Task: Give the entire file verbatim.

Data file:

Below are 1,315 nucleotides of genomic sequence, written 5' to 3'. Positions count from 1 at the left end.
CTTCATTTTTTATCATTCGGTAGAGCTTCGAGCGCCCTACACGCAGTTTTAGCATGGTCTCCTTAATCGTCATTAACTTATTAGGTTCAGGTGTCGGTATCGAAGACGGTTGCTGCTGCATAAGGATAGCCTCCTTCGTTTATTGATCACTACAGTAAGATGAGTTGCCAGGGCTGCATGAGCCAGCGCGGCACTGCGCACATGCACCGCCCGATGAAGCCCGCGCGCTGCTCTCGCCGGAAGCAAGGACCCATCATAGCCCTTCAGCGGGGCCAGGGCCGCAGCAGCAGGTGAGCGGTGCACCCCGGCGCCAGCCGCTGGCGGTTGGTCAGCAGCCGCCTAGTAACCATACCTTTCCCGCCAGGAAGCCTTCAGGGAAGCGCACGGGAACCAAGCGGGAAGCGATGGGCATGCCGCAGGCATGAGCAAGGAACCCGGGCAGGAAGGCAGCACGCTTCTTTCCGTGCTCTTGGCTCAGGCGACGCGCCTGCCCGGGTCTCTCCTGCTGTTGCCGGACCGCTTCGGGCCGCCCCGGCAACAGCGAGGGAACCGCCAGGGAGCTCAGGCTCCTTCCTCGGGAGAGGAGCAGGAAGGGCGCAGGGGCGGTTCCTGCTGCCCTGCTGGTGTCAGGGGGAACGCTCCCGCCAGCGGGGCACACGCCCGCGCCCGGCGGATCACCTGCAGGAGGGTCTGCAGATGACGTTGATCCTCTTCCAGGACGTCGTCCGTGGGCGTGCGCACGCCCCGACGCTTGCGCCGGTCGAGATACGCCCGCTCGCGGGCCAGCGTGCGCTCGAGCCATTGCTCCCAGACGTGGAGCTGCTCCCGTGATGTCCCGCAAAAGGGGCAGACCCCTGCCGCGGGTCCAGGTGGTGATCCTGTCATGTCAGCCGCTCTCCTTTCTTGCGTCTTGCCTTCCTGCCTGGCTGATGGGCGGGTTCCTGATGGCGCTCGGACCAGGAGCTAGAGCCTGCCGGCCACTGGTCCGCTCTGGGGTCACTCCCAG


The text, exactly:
Below are 1,315 nucleotides of genomic sequence, written 5' to 3'. Positions count from 1 at the left end.
CTTCATTTTTTATCATTCGGTAGAGCTTCGAGCGCCCTACACGCAGTTTTAGCATGGTCTCCTTAATCGTCATTAACTTATTAGGTTCAGGTGTCGGTATCGAAGACGGTTGCTGCTGCATAAGGATAGCCTCCTTCGTTTATTGATCACTACAGTAAGATGAGTTGCCAGGGCTGCATGAGCCAGCGCGGCACTGCGCACATGCACCGCCCGATGAAGCCCGCGCGCTGCTCTCGCCGGAAGCAAGGACCCATCATAGCCCTTCAGCGGGGCCAGGGCCGCAGCAGCAGGTGAGCGGTGCACCCCGGCGCCAGCCGCTGGCGGTTGGTCAGCAGCCGCCTAGTAACCATACCTTTCCCGCCAGGAAGCCTTCAGGGAAGCGCACGGGAACCAAGCGGGAAGCGATGGGCATGCCGCAGGCATGAGCAAGGAACCCGGGCAGGAAGGCAGCACGCTTCTTTCCGTGCTCTTGGCTCAGGCGACGCGCCTGCCCGGGTCTCTCCTGCTGTTGCCGGACCGCTTCGGGCCGCCCCGGCAACAGCGAGGGAACCGCCAGGGAGCTCAGGCTCCTTCCTCGGGAGAGGAGCAGGAAGGGCGCAGGGGCGGTTCCTGCTGCCCTGCTGGTGTCAGGGGGAACGCTCCCGCCAGCGGGGCACACGCCCGCGCCCGGCGGATCACCTGCAGGAGGGTCTGCAGATGACGTTGATCCTCTTCCAGGACGTCGTCCGTGGGCGTGCGCACGCCCCGACGCTTGCGCCGGTCGAGATACGCCCGCTCGCGGGCCAGCGTGCGCTCGAGCCATTGCTCCCAGACGTGGAGCTGCTCCCGTGATGTCCCGCAAAAGGGGCAGACCCCTGCCGCGGGTCCAGGTGGTGATCCTGTCATGTCAGCCGCTCTCCTTTCTTGCGTCTTGCCTTCCTGCCTGGCTGATGGGCGGGTTCCTGATGGCGCTCGGACCAGGAGCTAGAGCCTGCCGGCCACTGGTCCGCTCTGGGGTCACTCCCAG